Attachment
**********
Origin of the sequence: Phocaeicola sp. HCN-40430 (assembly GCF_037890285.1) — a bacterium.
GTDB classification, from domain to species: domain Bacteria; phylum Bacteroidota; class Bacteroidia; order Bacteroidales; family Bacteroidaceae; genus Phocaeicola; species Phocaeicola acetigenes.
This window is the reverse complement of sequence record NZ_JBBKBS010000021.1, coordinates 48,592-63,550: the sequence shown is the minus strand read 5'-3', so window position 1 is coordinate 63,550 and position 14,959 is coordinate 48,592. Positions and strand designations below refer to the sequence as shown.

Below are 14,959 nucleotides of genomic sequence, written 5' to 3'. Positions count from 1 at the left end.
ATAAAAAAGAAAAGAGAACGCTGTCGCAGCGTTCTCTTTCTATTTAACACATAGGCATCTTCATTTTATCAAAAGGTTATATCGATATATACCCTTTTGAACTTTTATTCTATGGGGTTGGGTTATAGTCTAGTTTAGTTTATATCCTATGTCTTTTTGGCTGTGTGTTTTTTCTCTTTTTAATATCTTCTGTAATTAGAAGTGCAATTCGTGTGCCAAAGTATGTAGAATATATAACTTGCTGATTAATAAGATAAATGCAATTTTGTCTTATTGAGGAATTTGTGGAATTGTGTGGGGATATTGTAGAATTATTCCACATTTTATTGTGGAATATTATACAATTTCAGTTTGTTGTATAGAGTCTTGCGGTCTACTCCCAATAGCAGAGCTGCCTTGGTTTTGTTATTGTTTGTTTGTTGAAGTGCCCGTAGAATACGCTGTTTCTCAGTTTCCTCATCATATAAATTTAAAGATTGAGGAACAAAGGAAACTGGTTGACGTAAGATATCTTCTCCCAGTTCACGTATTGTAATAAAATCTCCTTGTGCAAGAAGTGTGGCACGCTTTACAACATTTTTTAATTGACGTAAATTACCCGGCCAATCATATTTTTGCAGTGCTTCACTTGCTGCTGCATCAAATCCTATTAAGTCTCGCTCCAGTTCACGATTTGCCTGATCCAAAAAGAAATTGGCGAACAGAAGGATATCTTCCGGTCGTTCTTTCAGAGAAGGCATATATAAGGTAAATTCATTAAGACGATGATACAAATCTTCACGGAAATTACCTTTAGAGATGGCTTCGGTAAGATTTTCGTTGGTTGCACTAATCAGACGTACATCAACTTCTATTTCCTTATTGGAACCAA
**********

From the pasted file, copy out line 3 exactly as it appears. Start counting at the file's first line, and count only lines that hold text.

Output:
This window is the reverse complement of sequence record NZ_JBBKBS010000021.1, coordinates 48,592-63,550: the sequence shown is the minus strand read 5'-3', so window position 1 is coordinate 63,550 and position 14,959 is coordinate 48,592. Positions and strand designations below refer to the sequence as shown.